We met at CPHI in Barcelona to discuss how Vetter had coped through the pandemic and what the future looked like.
Press has more than 25 years of experience in product and supply chain management for several industry-leading enterprises but has been with Vetter since 2009.
Vetter is more than 70 years old and remains family-owned. In 1945, honorary senator and pharmacist Helmut Vetter founded the Chemisch-Pharmazeutische Laboratorium Ravensburg GmBH which included a lab, a school for lab technicians, and a drug production facility.
‘It started there and after some years the family started with these outsourcing services – mainly in the syringe business and in the 1980s which was the basis for the business we do today,’ explains Press, ‘the pharmacy still exists in its original place and still has the name Vetter Pharmacy.
‘We got our first FDA approvals in the 80s and started investing in new filling lines, to build what is now our CMO.’
Press explained the company is seeing a growing market which they are preparing for. ‘We see patients out there getting older and older. They have more access to medicine. This results in more injectable demand. We have intensive partnerships with our customers.
‘It's a long-lasting and long-term relationship that we have had over decades. Our clients have asked us for more capacity.’
He said that besides the high-level quality of products they are putting out, the company must have the security of supply at any time.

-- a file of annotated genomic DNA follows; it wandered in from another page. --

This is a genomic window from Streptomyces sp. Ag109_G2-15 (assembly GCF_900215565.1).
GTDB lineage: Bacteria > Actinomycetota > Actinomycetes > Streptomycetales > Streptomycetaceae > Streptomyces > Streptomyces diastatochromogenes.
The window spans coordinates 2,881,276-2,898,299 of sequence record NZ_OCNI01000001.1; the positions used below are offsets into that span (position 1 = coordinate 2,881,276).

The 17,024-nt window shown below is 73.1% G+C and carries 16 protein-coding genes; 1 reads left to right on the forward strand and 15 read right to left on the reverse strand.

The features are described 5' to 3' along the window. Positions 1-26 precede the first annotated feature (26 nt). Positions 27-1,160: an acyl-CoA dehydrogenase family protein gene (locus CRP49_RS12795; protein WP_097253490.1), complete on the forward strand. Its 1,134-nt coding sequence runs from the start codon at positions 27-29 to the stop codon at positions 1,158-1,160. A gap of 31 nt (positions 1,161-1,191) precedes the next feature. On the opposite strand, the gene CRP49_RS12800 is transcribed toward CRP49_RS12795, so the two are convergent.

‘Our patients rely on us to get our products to them, and this is a big task for us, to organize ourselves so that it is possible at any time. Also, during COVID-19 times there was a crisis all over the world, and again it was our task, to make sure we could supply our products. This is why we have now invested further in Germany.’
Press said that from the demand perspective, nothing changed during the pandemic – but there has been a continuous trend and stable or increasing demand.
‘It was regular demand, or even increased demand in extraordinary times, where we had to organize ourselves and we did it very successfully.
‘This means, as a result, there was not a single interruption in our supply chain toward the patient. Not a single one. The entire time even though we had shortages on the material side, the US Defence Production Act was used to handle things in the United States for shipments outside of the US and it became very difficult. We relied on those types of materials, and we needed to continue to manage this. We learned a lot for the benefit of our company, particularly forward-thinking and what we could do to further ensure the security of supply and resilience we need in the supply chain.’